The argument for these four charges is in two parts. The first part asserts that the testimony of the injured woman indicates that she was aware of the trash in which she slipped and therefore appellant was under no duty to warn her. The other contention is that her testimony showed her to be guilty of contributory negligence as a matter of law.

On direct examination she testified that there was some popcorn and peanuts and she just stepped out the door and with her first step slid across and hit her knee and crushed it. She said she stepped on something and slid on something. She said she thought it was the peanuts. On cross-examination she testified that as she entered the store she saw trash in the vestibule at *827 the entrance. She described the debris as peanuts and popcorn and candy papers and such things as that. She did not know whether or not she avoided stepping on the trash as she entered the store. At another point in her testimony, she said she was aware of it when she entered the store and that she avoided stepping on it when she entered the store.

Appellant argues that the defendant discharged his duty to plaintiff when plaintiff had knowledge of the condition; that the defendant simply owed the plaintiff no duty in regard to those conditions of which the plaintiff had knowledge. It contends that the plaintiff's knowledge as to the condition of the floor was equal to or superior to that of the defendant.

The appellant also argues that plaintiff put herself in the way of an open and obvious danger, known to her and consciously in her mind, making her guilty of contributory negligence as a matter of law, thereby barring her recovery. Appellant cites, among other authorities, the case of Foster & Creighton Co. v. St. Paul Mercury Indemnity Co., 264 Ala. 581, 88 So. 2d 825, one of the leading cases in this jurisdiction on the subject. In that case the three elements essential to contributory negligence are defined to be (1) knowledge of the condition or failure, yet (2) appreciated the danger under surrounding conditions and circumstances and did not (3) exercise reasonable care in the premises, but with such knowledge and appreciation, put himself in the way of danger. Appellant argues that reasonable minds can draw but one conclusion from the evidence given by the plaintiff here.

To obviate the duty of the appellant to inform the plaintiff of the dangerous condition she must have actual knowledge of the condition. This assumes that she must know that it is a dangerous condition. Similarly, with regard to contributory negligence the rule is that she must appreciate the danger. The question of whether or not appellee's knowledge of the condition included an appreciation of its danger was held to be, in Foster & Creighton Co. v. St. Paul Mercury Indemnity, supraand we hold herea question to be submitted to the jury. Walker County v. Davis, infra. Refusing to give the general charges would not be error in any case where the jury would be required to determine any factor. If any doubt is created by the appellee's testimony, there is no error in refusing the affirmative charge. Louis Pizitz Dry Goods Co. v. Harris, 270 Ala. 390, 118 So. 2d 727; Brandwein v. Elliston, 268 Ala. 598, 109 So. 2d 687.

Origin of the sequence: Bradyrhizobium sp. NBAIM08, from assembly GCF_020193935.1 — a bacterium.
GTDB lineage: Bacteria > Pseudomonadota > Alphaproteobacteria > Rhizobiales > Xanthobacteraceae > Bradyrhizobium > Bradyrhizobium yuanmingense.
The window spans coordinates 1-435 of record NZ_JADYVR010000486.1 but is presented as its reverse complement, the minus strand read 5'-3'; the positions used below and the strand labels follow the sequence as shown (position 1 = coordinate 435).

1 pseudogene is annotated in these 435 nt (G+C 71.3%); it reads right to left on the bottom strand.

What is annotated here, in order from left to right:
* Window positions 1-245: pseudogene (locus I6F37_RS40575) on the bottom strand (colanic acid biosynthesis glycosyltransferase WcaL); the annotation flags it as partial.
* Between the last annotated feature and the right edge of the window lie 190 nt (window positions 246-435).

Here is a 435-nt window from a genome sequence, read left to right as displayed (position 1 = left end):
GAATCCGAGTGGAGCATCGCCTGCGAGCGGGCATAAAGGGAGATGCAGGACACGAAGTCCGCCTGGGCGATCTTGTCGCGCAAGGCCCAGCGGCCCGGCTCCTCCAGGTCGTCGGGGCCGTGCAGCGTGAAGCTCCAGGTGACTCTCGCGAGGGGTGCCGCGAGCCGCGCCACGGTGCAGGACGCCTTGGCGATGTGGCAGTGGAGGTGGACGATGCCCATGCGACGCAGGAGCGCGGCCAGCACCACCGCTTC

As we pointed out in Yates v. De Mo, 270 Ala. 343, 118 So. 2d 924, the question of contributory negligence is generally one for the jury. This is also the rule with regard to initial negligence. The fact that testimony indicates the debris was in the appellant's vestibule and had been there for a period of time, overcomes the contention that the jury need not determine any question concerning the appellant's duty to its invitee. We have long been committed to the proposition that the plaintiff's appreciation of the danger is, almost always, a question of fact for the determination of the jury.

We held in City of Birmingham v. Gordon, 167 Ala. 334, 52 So. 430, that one injured by walking on a defective sidewalk is not necessarily guilty of contributory negligence if he had knowledge and notice of the defect and that the question was properly one for the jury. In Foster & Creighton, supra, this court cited Walker County v. Davis, 221 Ala. 195, 128 So. 144, which in turn cited 20 R.C.L. 110, to the effect that the fact that plaintiff had knowledge of the physical condition does not necessarily mean that he appreciated the danger and that there must be either an appreciation of the danger or an opportunity to do so and negligence in that respect. The question was whether or not the condition was appreciated as being dangerous. This was held to be a question for the jury. See also Yates v. De Mo, supra; Mayor, etc. *828 of City of Birmingham v. Gordon, 167 Ala. 334, 52 So. 430.